Daydream View is Google’s newly announced VR headset for Daydream VR: Here are the 6 things you NEED to know

Google announced its new VR project Daydream VR in May, but at the time nobody quite knew what Google was building – was it a platform, was it a headset? Turns out, Daydream VR is a little bit of both.

Built into every Android 7 Nougat smartphone of the right hardware configuration, Daydream VR is a simple app that unlocks the potential of VR on mobile. To complement its Daydream VR app, Google has designed and built a VR headset called Daydream View. Somewhat reminiscent of the Oculus Rift, Daydream View goes head-to-head with Samsung’s Gear VR mobile headset, except that this headset is built for any Android device.

Revealed at Google’s “MadeByGoogle” event, Daydream VR and Daydream View are still very much ongoing projects. Currently only the Google Pixel and Pixel XL are Daydream VR-capable, but here’s a quick rundown of everything we know about Google’s mobile VR plans and headset.

Daydream VR: 7 things you need to know

1. Daydream VR only works with Pixel phone right now, but more are on the way  

At the moment, Google’s latest flagship smartphones are the only devices capable of working with Daydream VR. It’s unclear exactly why, but it may explain why Google has gone all out with Pixel’s hardware specifications.

During Google’s MadeByGoogle event, no other phones were listed as supporting Daydream VR or Daydream View, although Google’s Clay Bavor stated that more devices are on the way.


2. Daydream VR has its own headset, Daydream View

After looking at the mobile VR headsets on the market, Google believed that there really wasn’t anything out there capable of realising Daydream VR’s potential. So, clearly, the only thing Google could really do was build its own headset – say hello to Daydream View.

Looking somewhat similar to an Oculus Rift thanks to its fabric-wrapped appearance, Daydream View draws upon some of the smart design cues of Cardboard – such as a flap at the front to snugly fit your phone into. It’s also 30% lighter than other headsets on the market, and has enough space for glasses wearers to enjoy VR content without having to take off their specs.

If you’re still fashion-conscious when you’ve got a device strapped to your face, you’ll be pleased to know Daydream View comes in three colours. Having worked with fashion designers, Google came to the conclusion that people want a Slate-coloured device first, with a “Snow” and “Crimson” device coming shortly after.


3. Daydream View is simple to use with no cables

One advantage of mobile VR over a dedicated VR headset such as the HTC Vive or Oculus Rift is how simple it is to use. Anyone who’s made use of a Gear VR or Google Cardboard will know that mobile VR isn’t as straightforward as you’d like, that’s where Daydream View comes in – it’s deliberately simple.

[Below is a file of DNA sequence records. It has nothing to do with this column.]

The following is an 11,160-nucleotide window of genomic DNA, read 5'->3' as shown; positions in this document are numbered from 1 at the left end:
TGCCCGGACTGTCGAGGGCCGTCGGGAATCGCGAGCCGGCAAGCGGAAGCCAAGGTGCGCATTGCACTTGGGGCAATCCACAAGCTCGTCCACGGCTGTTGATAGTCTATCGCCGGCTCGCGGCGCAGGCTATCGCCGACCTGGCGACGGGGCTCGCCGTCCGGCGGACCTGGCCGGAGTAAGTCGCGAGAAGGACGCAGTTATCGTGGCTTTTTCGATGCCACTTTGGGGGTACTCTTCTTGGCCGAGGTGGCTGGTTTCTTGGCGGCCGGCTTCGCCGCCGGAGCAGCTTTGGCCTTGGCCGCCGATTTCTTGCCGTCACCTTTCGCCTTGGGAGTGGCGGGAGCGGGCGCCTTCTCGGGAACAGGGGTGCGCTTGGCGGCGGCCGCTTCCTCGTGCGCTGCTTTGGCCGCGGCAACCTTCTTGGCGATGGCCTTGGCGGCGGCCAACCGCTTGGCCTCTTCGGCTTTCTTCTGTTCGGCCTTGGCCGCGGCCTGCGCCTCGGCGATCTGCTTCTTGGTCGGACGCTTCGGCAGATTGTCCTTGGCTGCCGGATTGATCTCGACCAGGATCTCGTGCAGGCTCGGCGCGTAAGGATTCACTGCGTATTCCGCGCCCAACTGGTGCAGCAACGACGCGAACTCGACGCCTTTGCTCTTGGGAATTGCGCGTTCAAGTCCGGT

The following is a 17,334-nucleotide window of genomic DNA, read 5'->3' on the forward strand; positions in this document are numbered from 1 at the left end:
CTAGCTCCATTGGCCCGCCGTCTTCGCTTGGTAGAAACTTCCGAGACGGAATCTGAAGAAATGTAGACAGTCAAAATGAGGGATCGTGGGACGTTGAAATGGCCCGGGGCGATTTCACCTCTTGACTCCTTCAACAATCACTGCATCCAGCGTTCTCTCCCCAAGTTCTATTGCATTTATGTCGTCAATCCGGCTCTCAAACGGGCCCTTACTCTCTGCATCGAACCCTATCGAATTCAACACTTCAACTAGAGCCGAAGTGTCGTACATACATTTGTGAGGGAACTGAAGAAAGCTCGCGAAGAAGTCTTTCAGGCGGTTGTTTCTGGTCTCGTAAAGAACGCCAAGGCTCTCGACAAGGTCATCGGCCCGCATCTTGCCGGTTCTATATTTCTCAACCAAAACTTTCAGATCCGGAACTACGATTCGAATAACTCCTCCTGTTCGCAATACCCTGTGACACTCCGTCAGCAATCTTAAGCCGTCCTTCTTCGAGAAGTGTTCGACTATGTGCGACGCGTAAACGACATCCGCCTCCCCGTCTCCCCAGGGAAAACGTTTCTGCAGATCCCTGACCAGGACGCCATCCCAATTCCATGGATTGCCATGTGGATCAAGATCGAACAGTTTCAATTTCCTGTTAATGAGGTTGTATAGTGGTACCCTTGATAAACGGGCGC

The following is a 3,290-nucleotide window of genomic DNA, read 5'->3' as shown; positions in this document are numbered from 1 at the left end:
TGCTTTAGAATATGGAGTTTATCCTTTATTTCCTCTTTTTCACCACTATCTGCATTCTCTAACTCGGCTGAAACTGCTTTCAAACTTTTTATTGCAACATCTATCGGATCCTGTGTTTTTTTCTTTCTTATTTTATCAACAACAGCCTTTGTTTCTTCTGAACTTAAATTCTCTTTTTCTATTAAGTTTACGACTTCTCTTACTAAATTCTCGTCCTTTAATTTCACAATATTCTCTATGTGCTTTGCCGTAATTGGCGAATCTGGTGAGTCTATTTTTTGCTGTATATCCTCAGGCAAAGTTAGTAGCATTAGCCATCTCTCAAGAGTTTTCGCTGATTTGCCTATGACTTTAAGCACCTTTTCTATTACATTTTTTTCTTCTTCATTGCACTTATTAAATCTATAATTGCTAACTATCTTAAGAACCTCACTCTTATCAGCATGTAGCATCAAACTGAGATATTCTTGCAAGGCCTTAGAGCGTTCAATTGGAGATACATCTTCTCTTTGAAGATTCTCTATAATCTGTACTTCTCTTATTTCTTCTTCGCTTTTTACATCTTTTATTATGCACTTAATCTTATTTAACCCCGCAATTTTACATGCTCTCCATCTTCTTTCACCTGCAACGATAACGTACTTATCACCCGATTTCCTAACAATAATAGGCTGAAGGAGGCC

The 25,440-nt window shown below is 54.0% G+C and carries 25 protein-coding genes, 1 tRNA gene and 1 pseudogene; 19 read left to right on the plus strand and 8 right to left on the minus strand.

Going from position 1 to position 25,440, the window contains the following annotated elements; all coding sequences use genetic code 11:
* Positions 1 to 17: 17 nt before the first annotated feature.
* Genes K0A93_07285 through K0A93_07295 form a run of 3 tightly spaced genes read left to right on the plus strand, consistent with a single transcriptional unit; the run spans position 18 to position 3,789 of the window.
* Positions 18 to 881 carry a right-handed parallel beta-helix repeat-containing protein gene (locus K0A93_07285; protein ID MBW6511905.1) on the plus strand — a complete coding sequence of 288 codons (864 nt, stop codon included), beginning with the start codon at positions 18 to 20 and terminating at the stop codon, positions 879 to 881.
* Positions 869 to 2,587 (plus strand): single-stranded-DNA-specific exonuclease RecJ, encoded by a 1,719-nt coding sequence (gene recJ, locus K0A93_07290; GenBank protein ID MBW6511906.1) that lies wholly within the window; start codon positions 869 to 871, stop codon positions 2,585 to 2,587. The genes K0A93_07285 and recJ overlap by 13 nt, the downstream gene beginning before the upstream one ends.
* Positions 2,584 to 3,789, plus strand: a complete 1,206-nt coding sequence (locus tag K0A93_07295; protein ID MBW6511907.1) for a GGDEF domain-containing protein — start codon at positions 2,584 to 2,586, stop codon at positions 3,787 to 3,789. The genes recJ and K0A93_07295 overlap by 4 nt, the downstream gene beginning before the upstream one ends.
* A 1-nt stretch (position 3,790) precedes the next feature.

Slide your phone into the phone holder at the front of Daydream View and, once you close its flap, it automatically starts up Daydream VR. In that process, it also aligns the screen with your viewfinder and orients it within the space with the headset’s positional tracking.

Interaction in VR is also blissfully straightforward, using a wireless and intelligent remote control as standard.

4. Daydream View has an intelligent and precise remote control

Google’s small Daydream View remote control is packed with intelligent tech to help make interacting with Daydream VR simple. Google promises that the motion sensor on the Daydream View remote is so accurate that you “can draw with it”. While Google aren’t giving anything away with such a statement, it could be a clue that the Google-made Tilt Brush VR could make its way onto Daydream VR sometime in the future.

If you’re worried about losing your remote, don’t. Google has built a slick storage solution into the front flap of Daydream View, allowing you to slide your remote snugly into your headset when not in use.


5. Google has worked with developers to build smart apps

Mobile VR has so far had a worrying dearth of content. That’s why Google has jumped right in with developers to help make Daydream VR a viable entertainment platform. On stage, Google showed off a new Harry Potter experience built with WB Games, along with CCP’s EVE Gunjack 2 and educational experiences such as Starchart VR.

In terms of entertainment, Netflix, HBO and Hulu have all vied to bring their entire catalogue of films and TV shows to Daydream VR. Google is also bringing its own experiences to Daydream VR with Google Play Movies, YouTube, Street View and Photos working with your View headset.

Interestingly, the New York Times is also bringing its VR coverage to Daydream VR, meaning users can get up close to the news in a way that nobody could have previously imagined.


6. Daydream View, and Daydream VR launches this November

If you think most of this Daydream VR stuff sounds like science-fiction or pipe-dream-like VR experiences, you’d be wrong – it’s coming this November. In fact, Daydream View is going to be incredibly cheap, undercutting Samsung’s Gear VR by pricing itself at just £69 from Google Store, EE and Carphone Warehouse – granted, eager users will need a Pixel or Pixel XL to use it.

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